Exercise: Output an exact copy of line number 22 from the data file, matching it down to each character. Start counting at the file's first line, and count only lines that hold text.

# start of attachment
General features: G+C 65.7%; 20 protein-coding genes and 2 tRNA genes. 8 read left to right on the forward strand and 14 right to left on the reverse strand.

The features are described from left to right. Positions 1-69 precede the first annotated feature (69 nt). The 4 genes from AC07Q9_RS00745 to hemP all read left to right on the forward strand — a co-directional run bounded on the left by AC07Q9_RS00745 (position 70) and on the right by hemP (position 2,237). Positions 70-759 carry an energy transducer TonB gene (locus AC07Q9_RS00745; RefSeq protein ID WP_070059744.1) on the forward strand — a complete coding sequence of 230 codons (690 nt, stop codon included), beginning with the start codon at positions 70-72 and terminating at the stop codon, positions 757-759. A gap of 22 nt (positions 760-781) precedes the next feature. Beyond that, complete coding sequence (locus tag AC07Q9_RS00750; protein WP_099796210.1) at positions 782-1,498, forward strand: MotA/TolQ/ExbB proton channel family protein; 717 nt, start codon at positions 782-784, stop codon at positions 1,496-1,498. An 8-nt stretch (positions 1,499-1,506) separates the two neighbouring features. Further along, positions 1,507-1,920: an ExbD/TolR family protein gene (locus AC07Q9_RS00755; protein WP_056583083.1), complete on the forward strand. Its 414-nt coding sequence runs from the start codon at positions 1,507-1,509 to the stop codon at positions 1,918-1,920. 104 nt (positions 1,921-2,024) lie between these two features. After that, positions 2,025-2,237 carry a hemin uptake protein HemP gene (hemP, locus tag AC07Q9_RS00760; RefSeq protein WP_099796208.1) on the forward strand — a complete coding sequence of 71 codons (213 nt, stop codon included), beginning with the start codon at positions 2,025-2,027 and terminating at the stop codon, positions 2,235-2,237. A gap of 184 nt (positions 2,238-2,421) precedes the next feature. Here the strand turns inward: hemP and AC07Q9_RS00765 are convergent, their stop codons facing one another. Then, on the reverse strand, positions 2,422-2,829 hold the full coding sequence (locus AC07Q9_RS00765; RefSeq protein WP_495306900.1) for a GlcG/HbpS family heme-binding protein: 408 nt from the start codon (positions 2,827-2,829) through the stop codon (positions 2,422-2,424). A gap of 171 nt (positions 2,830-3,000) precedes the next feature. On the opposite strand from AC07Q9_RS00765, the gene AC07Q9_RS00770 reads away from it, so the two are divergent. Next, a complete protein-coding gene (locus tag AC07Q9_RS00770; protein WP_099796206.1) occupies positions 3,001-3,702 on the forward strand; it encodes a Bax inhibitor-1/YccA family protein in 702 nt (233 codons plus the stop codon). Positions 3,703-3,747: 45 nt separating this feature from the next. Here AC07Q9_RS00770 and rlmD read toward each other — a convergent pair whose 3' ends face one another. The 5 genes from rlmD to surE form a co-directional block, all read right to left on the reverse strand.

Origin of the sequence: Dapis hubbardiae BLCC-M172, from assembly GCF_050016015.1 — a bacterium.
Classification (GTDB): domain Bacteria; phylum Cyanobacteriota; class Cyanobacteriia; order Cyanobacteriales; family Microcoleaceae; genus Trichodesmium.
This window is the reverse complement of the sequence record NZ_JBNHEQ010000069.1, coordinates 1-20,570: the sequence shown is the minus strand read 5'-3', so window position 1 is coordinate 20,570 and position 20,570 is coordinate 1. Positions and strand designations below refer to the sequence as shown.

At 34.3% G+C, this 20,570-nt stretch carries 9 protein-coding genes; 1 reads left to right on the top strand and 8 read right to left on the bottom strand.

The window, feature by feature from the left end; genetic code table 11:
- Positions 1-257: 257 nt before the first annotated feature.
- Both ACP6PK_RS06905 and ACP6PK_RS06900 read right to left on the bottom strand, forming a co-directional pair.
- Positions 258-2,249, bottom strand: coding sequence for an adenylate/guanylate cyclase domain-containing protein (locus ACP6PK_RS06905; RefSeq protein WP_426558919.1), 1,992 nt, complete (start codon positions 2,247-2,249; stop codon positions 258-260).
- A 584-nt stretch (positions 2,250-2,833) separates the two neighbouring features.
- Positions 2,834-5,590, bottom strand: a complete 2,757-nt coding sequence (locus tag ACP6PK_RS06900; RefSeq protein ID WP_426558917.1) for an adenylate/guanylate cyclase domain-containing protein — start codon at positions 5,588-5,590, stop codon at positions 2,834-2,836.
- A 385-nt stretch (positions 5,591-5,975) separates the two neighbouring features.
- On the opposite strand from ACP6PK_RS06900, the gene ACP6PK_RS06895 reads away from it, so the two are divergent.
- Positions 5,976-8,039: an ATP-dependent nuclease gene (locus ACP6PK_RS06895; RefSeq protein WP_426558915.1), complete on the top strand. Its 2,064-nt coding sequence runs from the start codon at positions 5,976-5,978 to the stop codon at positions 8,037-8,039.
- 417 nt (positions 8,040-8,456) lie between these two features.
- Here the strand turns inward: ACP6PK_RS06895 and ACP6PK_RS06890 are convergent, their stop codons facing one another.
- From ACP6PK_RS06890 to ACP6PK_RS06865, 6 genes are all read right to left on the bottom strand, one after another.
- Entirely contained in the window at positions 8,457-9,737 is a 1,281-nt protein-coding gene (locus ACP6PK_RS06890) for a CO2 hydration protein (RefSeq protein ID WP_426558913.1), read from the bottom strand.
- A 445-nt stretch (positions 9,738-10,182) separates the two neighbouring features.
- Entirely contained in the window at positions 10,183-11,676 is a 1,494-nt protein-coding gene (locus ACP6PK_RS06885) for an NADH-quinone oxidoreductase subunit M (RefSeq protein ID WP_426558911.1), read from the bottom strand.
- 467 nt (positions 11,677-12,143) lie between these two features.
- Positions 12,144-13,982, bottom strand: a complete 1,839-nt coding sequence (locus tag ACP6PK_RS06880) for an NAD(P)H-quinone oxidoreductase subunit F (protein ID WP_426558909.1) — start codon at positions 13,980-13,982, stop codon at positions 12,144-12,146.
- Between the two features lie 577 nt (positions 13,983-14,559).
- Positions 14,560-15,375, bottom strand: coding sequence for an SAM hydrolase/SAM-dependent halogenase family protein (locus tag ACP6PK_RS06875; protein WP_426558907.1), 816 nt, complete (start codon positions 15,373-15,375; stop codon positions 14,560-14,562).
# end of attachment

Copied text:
- 467 nt (positions 11,677-12,143) lie between these two features.